“Patience has killed more turkeys than anything else.” I don’t who said it first, but it gets repeated a lot, even by some legendary turkey hunters. I don’t believe it’s true, and I doubt they really believe it’s true either.
Strictly speaking of course, what kills a gobbler is sudden and massive loss of blood or demolishing his central nervous system. Death is delivered mostly by shotguns. Some of them are tricked out with the latest specialized chokes and loads to make them deadly well beyond the 40 yard rule-of-thumb traditionally considered maximum turkey range.
But we’re not really talking about guns here, so what about strategies? We can file into the “strategy” folder everything we do to bring a gobbler into range.
We roost a gobbler at sundown. We sneak in to call him off the roost. We capitalize on his urge to distribute his DNA. If romance doesn’t work we try to sound like a lonesome hen, a feeding hen, a boss hen, or any kind of hen so that gobbler will come our way feeling either relaxed or excited but above all, safe. Yelps, clucks, purrs, cuts, whether they’re calm or enthusiastic, are in the conversation. We try young gobbler yelps or old gobbler yelps to make him jealous, or fighting purrs to make him think he can come in and steal a hen’s heart while his competition is occupied with conflict.
We set up strategically, either above him or on his level. We use decoys in various numbers and positions. We use other sounds, maybe an owl hoot to locate him, and a flydown cackle to convince him a hen just in his vicinity. We supplement our calling with audible scratching sounds in the leaves to add realism.
Some hunters’ strategy is to abandon the blind, get aggressive, and go searching for a vocal gobbler. We often call that “running and gunning,” a phrase that gives the wrong idea. We don’t run with guns and I’m not sure what “gunning” even means because we don’t pull the trigger on far more days than we do. We sneak quietly, speak to get a gobbler to respond, and silently settle into a calling position. Rather than call it “running and gunning,” maybe we should call it “sneaking and speaking.”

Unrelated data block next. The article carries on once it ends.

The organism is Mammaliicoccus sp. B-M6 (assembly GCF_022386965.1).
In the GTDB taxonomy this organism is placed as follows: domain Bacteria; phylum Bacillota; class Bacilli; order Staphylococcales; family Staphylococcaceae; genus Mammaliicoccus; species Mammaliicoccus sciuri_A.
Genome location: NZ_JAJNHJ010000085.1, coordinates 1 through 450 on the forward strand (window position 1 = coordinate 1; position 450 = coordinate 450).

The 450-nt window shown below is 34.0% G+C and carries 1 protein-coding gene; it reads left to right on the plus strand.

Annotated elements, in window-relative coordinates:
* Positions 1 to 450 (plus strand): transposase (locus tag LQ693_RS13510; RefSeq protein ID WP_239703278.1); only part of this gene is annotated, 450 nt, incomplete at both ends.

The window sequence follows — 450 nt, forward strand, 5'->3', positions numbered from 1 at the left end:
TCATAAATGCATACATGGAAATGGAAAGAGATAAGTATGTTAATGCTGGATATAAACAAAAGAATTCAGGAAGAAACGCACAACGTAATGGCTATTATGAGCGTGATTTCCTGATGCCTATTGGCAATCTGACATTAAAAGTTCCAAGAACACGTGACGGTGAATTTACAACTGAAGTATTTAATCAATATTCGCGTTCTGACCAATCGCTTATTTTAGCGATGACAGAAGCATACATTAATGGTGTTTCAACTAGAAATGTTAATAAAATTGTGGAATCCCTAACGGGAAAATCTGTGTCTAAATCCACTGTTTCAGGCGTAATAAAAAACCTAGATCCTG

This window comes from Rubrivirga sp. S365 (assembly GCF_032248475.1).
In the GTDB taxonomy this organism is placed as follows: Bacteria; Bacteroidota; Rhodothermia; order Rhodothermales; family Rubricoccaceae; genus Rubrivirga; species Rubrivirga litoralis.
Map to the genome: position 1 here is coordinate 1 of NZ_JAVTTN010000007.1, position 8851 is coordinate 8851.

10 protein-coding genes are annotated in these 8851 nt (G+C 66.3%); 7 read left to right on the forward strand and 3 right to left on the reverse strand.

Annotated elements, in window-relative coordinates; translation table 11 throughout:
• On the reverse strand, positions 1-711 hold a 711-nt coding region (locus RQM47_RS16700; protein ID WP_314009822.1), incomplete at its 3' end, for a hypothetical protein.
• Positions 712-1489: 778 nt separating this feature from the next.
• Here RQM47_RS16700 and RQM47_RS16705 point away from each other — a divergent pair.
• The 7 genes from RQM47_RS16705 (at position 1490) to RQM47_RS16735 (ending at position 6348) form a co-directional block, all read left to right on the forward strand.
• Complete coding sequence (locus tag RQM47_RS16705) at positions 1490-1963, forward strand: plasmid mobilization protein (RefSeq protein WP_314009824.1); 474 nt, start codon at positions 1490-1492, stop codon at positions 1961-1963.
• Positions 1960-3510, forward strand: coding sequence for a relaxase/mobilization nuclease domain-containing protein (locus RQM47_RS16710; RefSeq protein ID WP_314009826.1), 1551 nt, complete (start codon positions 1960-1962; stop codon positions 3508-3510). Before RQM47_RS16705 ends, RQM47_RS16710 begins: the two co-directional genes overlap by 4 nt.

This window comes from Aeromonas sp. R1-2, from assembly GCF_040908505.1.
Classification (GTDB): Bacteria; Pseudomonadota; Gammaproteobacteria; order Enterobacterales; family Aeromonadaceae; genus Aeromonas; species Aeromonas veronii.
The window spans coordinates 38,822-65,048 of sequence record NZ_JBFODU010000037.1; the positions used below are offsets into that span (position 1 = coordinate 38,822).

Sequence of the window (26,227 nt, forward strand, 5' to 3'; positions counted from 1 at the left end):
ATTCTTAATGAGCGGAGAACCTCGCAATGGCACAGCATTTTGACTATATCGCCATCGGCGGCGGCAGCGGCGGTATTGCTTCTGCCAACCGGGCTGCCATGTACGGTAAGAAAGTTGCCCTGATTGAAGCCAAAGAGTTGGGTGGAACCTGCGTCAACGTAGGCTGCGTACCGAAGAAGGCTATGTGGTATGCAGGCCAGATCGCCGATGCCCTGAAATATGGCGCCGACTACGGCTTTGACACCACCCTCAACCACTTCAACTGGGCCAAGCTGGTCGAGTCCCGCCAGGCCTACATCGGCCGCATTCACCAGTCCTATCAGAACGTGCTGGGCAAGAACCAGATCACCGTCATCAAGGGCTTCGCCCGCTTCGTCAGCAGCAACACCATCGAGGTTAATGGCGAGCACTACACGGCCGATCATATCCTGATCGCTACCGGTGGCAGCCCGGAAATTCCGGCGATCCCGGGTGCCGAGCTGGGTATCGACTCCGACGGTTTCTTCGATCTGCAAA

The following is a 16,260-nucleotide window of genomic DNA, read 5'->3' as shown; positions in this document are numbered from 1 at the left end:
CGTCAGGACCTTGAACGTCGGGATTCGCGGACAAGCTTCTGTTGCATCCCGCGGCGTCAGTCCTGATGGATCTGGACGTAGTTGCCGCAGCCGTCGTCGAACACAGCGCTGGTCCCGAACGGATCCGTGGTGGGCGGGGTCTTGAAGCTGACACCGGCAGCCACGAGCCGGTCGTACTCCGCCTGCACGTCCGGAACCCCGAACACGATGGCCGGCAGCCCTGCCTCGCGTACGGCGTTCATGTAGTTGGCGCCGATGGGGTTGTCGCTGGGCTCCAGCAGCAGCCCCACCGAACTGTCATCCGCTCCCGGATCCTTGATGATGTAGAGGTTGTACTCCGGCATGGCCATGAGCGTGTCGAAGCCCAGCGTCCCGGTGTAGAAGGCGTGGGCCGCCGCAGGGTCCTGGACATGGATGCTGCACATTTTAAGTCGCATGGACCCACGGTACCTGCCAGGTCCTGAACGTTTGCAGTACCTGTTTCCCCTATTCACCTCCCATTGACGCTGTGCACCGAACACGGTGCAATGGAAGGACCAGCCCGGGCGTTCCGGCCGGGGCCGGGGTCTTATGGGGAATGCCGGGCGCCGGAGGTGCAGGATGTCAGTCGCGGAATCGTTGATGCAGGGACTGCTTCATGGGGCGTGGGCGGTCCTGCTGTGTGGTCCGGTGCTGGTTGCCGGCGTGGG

Sometimes no strategy works. So what do we do? We become passive. We sit tight and wait him out even if it takes hours. That’s patience, but even patience can fail.
If “patience kills more turkeys than anything else,” then fewer seasons would end with unfilled tags. In 2010 I called a gobbler in on the last day — one of many times patience failed. At just over 40 yards he did an about-face for no apparent reason and went back the way he came. Those final, few, fatal steps were up to the gobbler, and he didn’t take them.
Hunters who favor patience are often people who hunt from blinds where it’s easy to sit tight because the blind hides movement and allows greater comfort for a long sit. Patience means you’ve run out of options, but when patience fails you can still be persistent.
Persistence means you hunt when you don’t hear gobbles. It means coming up with a new approach, a new idea, a new strategy for the next time you do battle. Persistence means hunting when you’re not even in the woods, hunting even when you’re working, even when you lay your head on your pillow. In one of those moments you’ll come up with a way to take that gobbler.
People confuse persistence with patience. The difference may seem like a fine point, but the contrast is huge. Patience is passive. It’s the waiting game. Persistence is active. It means hunting every possible chance no matter how tired you are or how long the season has dragged on. Certain times call for patience, but if I must choose I’ll choose persistence. When the season gets long, most turkey tags are filled because a hunter is persistent.
When “The Everyday Hunter” isn’t hunting, he’s thinking about hunting, talking about hunting, dreaming about hunting, writing about hunting, or wishing he were hunting. If you want to tell Steve exactly where your favorite hunting spot is, contact him through his website, www.EverydayHunter.com. He writes for top outdoor magazines, and won the 2015 and 2018 national “Pinnacle Award” for outdoor writing.